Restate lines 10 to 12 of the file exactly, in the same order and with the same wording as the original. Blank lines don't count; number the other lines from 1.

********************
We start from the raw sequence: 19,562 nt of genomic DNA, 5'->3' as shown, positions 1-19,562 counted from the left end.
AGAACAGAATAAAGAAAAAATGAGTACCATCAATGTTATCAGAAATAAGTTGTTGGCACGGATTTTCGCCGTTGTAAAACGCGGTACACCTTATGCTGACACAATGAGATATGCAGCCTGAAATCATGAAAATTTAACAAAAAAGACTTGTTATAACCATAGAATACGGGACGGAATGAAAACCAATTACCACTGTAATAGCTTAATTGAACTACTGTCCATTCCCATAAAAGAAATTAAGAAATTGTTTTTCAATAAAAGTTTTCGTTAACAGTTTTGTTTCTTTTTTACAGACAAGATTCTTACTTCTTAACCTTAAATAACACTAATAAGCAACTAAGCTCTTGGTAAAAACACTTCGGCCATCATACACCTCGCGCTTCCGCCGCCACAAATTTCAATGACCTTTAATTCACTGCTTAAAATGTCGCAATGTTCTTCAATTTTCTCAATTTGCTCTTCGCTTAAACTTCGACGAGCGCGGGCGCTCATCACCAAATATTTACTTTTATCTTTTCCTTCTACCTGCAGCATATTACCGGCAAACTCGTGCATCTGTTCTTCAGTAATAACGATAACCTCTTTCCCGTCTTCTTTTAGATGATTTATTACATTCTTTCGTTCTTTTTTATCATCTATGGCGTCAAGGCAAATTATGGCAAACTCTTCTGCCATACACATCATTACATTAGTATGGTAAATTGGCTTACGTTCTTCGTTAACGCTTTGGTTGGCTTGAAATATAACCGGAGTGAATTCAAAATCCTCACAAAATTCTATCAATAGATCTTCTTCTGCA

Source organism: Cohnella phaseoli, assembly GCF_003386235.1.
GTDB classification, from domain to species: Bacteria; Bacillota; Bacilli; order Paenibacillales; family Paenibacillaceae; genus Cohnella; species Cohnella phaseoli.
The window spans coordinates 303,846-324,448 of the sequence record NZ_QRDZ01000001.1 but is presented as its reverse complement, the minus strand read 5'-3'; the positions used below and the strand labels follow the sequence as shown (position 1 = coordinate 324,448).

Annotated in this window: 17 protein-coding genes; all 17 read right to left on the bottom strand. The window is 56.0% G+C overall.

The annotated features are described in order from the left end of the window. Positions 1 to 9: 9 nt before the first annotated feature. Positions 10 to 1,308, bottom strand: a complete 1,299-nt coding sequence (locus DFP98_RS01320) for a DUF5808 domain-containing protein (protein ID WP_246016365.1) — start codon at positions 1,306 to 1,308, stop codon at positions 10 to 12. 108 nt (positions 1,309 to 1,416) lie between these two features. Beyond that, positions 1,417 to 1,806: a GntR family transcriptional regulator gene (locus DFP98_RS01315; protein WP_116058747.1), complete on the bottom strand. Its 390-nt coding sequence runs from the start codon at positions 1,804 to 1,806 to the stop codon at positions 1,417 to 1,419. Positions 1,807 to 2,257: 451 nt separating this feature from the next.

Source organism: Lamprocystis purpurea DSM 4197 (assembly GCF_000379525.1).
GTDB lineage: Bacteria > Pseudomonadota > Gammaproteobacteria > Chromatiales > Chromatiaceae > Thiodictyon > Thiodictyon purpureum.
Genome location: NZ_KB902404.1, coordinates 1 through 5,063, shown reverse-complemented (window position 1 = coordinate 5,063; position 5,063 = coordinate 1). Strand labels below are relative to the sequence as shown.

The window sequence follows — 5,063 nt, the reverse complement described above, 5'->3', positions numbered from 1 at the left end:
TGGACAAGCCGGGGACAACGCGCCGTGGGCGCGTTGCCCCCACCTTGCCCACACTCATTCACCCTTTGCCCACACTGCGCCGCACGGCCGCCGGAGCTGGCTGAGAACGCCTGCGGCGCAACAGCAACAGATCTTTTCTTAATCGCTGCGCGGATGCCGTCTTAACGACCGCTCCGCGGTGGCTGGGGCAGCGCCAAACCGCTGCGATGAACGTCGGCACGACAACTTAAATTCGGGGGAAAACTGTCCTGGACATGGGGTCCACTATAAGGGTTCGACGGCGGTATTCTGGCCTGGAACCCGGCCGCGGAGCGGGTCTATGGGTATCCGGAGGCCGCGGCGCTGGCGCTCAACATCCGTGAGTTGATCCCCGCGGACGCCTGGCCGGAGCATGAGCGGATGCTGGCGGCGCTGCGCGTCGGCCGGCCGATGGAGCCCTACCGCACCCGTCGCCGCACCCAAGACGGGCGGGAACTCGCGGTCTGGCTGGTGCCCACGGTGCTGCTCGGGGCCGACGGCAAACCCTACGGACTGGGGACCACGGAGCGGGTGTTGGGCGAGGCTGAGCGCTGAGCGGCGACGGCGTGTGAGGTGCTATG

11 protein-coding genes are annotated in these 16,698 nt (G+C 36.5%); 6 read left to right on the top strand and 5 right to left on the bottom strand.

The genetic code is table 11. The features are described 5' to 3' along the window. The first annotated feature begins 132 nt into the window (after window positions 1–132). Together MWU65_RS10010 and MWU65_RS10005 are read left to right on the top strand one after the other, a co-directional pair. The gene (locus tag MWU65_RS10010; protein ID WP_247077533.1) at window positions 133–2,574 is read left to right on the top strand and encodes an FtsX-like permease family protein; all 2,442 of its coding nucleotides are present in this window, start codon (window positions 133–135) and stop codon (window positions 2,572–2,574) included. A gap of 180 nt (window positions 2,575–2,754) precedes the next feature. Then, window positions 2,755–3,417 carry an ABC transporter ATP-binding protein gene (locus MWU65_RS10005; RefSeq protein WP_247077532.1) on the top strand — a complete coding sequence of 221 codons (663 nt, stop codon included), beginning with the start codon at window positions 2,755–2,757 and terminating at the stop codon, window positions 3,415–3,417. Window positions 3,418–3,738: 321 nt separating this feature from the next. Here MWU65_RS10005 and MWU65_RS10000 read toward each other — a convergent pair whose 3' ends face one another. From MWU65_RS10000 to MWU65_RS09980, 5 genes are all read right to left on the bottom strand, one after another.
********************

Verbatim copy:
Genome location: NZ_KB902404.1, coordinates 1 through 5,063, shown reverse-complemented (window position 1 = coordinate 5,063; position 5,063 = coordinate 1). Strand labels below are relative to the sequence as shown.

The window sequence follows — 5,063 nt, the reverse complement described above, 5'->3', positions numbered from 1 at the left end:
TGGACAAGCCGGGGACAACGCGCCGTGGGCGCGTTGCCCCCACCTTGCCCACACTCATTCACCCTTTGCCCACACTGCGCCGCACGGCCGCCGGAGCTGGCTGAGAACGCCTGCGGCGCAACAGCAACAGATCTTTTCTTAATCGCTGCGCGGATGCCGTCTTAACGACCGCTCCGCGGTGGCTGGGGCAGCGCCAAACCGCTGCGATGAACGTCGGCACGACAACTTAAATTCGGGGGAAAACTGTCCTGGACATGGGGTCCACTATAAGGGTTCGACGGCGGTATTCTGGCCTGGAACCCGGCCGCGGAGCGGGTCTATGGGTATCCGGAGGCCGCGGCGCTGGCGCTCAACATCCGTGAGTTGATCCCCGCGGACGCCTGGCCGGAGCATGAGCGGATGCTGGCGGCGCTGCGCGTCGGCCGGCCGATGGAGCCCTACCGCACCCGTCGCCGCACCCAAGACGGGCGGGAACTCGCGGTCTGGCTGGTGCCCACGGTGCTGCTCGGGGCCGACGGCAAACCCTACGGACTGGGGACCACGGAGCGGGTGTTGGGCGAGGCTGAGCGCTGAGCGGCGACGGCGTGTGAGGTGCTATG